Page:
Settlement amount part of governor’s $12.386M supplemental budget
Gov. Eloy S. Inos confirmed that ComputerLand founder William H. Millard, once listed as among the richest people in America, entered into a tax settlement agreement with the CNMI government and the undisclosed amount is now a part of the governor’s $12.386-million fiscal year 2014 supplemental budget sent to the Legislature yesterday. But the settlement amount is just a tiny dot compared to the over $118 million that the CNMI claims to be Millard’s tax debts including interests from the early ‘90s.
The supplemental budget shows only $371,724 is from “personal income taxes” of prior years.
Any figure already excludes attorneys’ contingency fees, which the governor said is “30-some percent.”
Of the $12.386 million supplemental budget, $7.424 million is from gross revenue tax collection from prior years but were only recently collected, along with $700,000 in wage and salary tax from prior years, and $371,724 in prior years’ personal income tax.
“The first three categories [gross revenue tax, wage and salary tax, and personal income tax] related to prior year taxes that have recently been collected through aggressive collection efforts,” the governor said in his transmittal letter to the Legislature.
Inos said there was an “impasse” in the Millard tax case, but the CNMI government took the opportunity to settle with the technology mogul.
“And we know we’re not going to get $100 million from that claim…In fact, some people believe we’ll get zero from that thing. But we got whatever we got and that will be included in the supplemental budget,” Inos said in an interview yesterday morning.
The governor didn’t want to disclose the exact amount of the Millard settlement, along with the amount paid to New York-based law firm Kobre & Kim that the then-Fitial administration tapped to help in the tax case.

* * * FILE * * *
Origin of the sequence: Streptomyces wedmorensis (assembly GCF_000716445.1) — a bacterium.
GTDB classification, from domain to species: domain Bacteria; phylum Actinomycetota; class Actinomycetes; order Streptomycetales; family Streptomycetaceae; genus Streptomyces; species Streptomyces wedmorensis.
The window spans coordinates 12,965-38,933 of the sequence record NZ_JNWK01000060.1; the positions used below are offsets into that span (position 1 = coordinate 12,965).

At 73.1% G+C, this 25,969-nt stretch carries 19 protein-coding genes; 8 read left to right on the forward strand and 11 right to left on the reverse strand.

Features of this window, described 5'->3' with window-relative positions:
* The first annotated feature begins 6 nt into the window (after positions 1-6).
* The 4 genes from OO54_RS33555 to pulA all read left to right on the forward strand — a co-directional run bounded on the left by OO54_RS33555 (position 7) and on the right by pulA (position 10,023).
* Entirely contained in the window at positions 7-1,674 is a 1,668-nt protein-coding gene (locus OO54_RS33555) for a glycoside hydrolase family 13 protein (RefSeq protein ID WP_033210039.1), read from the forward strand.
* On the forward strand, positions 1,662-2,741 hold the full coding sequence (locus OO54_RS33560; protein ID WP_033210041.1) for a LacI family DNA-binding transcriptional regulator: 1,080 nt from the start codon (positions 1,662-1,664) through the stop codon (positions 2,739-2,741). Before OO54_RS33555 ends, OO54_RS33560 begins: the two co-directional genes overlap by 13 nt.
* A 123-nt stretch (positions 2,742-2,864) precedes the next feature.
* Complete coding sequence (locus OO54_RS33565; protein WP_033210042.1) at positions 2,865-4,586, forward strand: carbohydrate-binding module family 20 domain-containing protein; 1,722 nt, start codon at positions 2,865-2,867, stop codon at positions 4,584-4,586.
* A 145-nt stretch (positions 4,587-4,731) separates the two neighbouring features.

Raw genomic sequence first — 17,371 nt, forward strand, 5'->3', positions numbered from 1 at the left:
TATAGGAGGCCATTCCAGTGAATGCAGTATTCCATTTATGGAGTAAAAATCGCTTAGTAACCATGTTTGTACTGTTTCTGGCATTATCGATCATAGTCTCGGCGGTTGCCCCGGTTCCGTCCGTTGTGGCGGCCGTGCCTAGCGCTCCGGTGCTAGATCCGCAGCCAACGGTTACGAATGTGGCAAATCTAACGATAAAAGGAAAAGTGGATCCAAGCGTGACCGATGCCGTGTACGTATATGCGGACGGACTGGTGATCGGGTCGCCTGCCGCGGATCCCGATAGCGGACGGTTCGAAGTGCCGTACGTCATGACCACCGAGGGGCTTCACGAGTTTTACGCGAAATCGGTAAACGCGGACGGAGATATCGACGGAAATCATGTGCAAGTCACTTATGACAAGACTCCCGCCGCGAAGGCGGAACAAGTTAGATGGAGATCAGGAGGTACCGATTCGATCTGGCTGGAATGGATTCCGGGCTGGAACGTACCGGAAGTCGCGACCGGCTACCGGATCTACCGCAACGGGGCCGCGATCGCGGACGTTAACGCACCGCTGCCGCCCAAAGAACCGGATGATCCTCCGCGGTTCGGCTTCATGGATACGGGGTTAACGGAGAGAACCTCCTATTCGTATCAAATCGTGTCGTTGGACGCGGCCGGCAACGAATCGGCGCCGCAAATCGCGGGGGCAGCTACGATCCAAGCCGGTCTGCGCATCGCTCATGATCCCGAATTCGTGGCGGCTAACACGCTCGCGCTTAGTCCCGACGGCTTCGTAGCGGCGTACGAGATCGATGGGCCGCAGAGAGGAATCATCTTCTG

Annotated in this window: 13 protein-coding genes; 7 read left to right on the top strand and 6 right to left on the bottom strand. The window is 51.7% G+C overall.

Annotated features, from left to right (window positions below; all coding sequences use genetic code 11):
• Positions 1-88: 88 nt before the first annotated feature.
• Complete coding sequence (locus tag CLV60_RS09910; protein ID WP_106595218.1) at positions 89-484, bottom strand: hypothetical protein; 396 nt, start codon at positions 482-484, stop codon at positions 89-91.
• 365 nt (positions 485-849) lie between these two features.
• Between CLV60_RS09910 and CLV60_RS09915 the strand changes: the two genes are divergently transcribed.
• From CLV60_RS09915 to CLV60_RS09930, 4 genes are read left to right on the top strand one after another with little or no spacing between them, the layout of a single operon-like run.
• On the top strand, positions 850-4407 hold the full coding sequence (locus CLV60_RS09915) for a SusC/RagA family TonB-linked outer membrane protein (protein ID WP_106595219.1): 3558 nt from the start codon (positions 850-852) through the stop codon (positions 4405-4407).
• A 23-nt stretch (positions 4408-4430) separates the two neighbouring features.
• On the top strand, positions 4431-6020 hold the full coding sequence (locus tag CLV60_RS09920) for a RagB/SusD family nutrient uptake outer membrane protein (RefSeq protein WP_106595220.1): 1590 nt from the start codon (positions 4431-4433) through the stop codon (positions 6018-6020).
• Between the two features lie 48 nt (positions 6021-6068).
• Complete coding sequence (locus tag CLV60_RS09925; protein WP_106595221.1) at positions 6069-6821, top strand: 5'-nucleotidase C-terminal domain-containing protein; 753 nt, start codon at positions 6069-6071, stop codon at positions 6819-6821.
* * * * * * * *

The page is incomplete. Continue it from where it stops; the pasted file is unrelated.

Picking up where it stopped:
For more than 20 years, Millard was one of the world’s most elusive tax exiles until Kobre & Kim tracked him down on Grand Cayman Island in the western Caribbean in 2010.
Inos said the settlement was reached some three weeks ago and they just got the final settlement agreement document.
The governor said the CNMI was offered the Millard mansion and castle.
“But we said ‘no.’ We need the cash,” he added.
Millard sold his interests in ComputerLand Corp. retail chain for over $200 million while he and his family were living on Saipan decades ago.
There are nine sources of funding for the projected $12.386 million supplemental budget, including the gross revenue tax, wage and salary tax, and personal income tax.
The others are $1.5 million in excise tax, $126,000 in beautification tax, additional Marianas Public Land Trust interest-transfer out of $608,543, and $610,688 in reduction in MPLT transfer-out.
The government also received dividend distribution of $250,000 from its investment in UMDA.
Inos said $945,045 is net proceeds from the sale of the Mariana House in Washington, D.C. The CNMI bought the property in 1982 for $250,000.
As what he had been stating before, the supplemental budget is set aside for only two specific items—$5 million will go into the retirement settlement trust fund, and $7.386 million for the government’s health and life insurance premium payments.
Inos said he looks forward to “speedy legislative action on the additional budget authority.”
House Speaker Joseph Deleon Guerrero (Ind-Saipan) said yesterday he will immediately refer the governor’s supplemental budget to the Ways and Means Committee that Rep. Tony Sablan (Ind-Saipan) chairs.